Counselling – how can it work for you
Through talking and sharing a person is helped to explore their thoughts, possibly difficult or painful feelings and related behaviours and thereby reach a clearer self- understanding. During this exploration the person is helped to find and use their inner resources and strengths so that they can cope more effectively with life by making appropriate decisions and taking relevant action.
Couples counselling offers the parties in a relationship to work through their difficulties with a counsellor trained in this area of work. Couples counselling is for any couple experiencing conflict in their relationship. This relationship may not necessarily be an intimate relationship – it can for example be between family members, or workplace relationships between colleagues or employee/employer. The counsellor acts as a facilitator to help the couples identify areas of conflict and stuck patterns of communication and behaviour, providing a safe space where both parties can express their perceptions and expectations of the relationship. The aim is to help the couple come to a mutually suitable outcome, helping the couple to decide on what changes in behaviour and communication will help to resolve the problems. If the couple decide to separate or divorce then the counsellor can provide emotional support to help the couple negotiate through this painful process.
Cognitive Behavioural Therapy (CBT)
This therapy is based on the concept that the way we think (cognitive) about things affects how we feel emotionally and how we act (the behaviour). While it recognises that past events may influence present thoughts and behaviours it focuses on alleviating difficulties in the here and now. The counsellor helps the client to identify, question and change negative or self-destructive thoughts, thus altering habitual responses and behaviour. Cognitive Behaviour Therapy thus focuses on present thinking, behaviour and communication rather than on past experiences and is orientated towards problem solving (goal orientated). It is usually a more short term approach to problems such as phobias, panic attacks, obsessions and addictions.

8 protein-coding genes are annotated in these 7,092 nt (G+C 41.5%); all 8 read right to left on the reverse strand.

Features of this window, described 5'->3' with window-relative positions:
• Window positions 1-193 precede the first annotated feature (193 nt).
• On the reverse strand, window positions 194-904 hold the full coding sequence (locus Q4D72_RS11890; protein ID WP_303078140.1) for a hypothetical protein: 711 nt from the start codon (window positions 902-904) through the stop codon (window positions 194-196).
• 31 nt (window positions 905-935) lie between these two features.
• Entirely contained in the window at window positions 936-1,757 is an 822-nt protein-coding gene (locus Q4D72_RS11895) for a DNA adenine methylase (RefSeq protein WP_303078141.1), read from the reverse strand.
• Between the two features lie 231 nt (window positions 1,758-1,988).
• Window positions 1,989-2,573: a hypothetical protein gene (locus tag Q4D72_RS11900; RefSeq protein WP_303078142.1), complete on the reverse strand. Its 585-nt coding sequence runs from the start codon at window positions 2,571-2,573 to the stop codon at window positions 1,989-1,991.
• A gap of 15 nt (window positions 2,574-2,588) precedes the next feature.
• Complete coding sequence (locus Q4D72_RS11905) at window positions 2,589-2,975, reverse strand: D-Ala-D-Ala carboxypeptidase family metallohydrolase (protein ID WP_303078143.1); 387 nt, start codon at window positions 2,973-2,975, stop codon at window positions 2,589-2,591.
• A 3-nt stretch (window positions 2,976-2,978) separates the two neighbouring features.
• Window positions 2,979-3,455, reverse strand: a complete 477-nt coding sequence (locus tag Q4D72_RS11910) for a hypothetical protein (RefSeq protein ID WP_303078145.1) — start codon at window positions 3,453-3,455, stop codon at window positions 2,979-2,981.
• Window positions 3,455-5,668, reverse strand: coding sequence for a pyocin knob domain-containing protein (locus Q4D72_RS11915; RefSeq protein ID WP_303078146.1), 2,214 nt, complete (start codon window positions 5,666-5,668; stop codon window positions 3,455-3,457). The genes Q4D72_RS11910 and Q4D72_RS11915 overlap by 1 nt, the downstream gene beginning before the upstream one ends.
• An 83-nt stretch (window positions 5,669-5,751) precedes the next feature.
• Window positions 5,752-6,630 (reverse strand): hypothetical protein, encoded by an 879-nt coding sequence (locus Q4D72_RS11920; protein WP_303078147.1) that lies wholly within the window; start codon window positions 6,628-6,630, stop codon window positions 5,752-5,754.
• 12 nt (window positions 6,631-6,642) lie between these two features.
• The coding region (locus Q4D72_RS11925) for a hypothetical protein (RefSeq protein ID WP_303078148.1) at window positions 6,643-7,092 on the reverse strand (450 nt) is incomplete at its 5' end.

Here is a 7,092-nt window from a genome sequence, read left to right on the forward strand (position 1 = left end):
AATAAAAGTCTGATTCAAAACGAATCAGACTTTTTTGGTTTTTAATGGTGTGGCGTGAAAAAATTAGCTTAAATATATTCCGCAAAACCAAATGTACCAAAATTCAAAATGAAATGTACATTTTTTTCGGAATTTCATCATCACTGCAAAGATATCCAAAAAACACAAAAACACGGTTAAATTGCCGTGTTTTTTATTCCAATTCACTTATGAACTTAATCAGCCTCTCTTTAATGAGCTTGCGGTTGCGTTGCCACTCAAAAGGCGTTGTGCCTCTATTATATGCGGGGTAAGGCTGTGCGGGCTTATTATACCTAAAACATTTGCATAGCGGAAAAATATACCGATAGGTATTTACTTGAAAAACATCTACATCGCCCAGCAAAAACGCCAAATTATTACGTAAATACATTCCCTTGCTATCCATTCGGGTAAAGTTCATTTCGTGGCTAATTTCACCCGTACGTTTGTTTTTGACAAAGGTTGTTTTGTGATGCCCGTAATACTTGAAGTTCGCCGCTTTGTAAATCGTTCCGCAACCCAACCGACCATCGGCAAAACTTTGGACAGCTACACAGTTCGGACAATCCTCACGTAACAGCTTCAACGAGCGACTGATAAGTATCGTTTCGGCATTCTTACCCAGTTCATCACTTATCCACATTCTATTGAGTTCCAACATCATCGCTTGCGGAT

Losing someone close to you can lead to feelings of anger, denial, regret and depression – which can become worse if you keep them bottled up. It can help to freely express your emotions, cry and share your memories during a counselling session.
Events that happen during childhood can stay with you for life, or you may repress or try to forget them. Counselling sessions are a safe and confidential place to discuss traumas and make sense of things you may not have understood at the time.
Confidence and self-esteem
A lack of confidence might make you doubt your own capabilities and your worth as a person. During counselling, you can explore the reasons that you feel this way and rebuild your self-esteem in a safe environment.
A chat with a counsellor can be effective in both identifying the causes of your depression and treating it. It also creates a more positive environment, breaking the cycle of negative thoughts that makes you feel worse.
Marital problems and divorce
It’s always hard when a relationship with someone you love and care for breaks down. Being able to discuss problems with an impartial, qualified counsellor is especially helpful if your relationship is suffering from a lack of communication.
Physical and verbal abuse
If you’ve been a victim of bullying or domestic violence, you might find it therapeutic and beneficial to seek counselling. Words can stay with you long after bruises disappear, and talking with a counsellor is also a step towards regaining your self-confidence.
Whether you come to a counselling session alone or as a couple, talking through your problems and arguments can help you see them from your partner’s perspective. You can seek relationship counselling even if you’re single, to try and make more sense of past relationship patterns.
Sexual abuse and trauma
If you’ve been a victim of rape or other sexual abuse, don’t feel afraid or embarrassed to seek help. Confidential counselling in a safe, non-judgemental environment is always an option.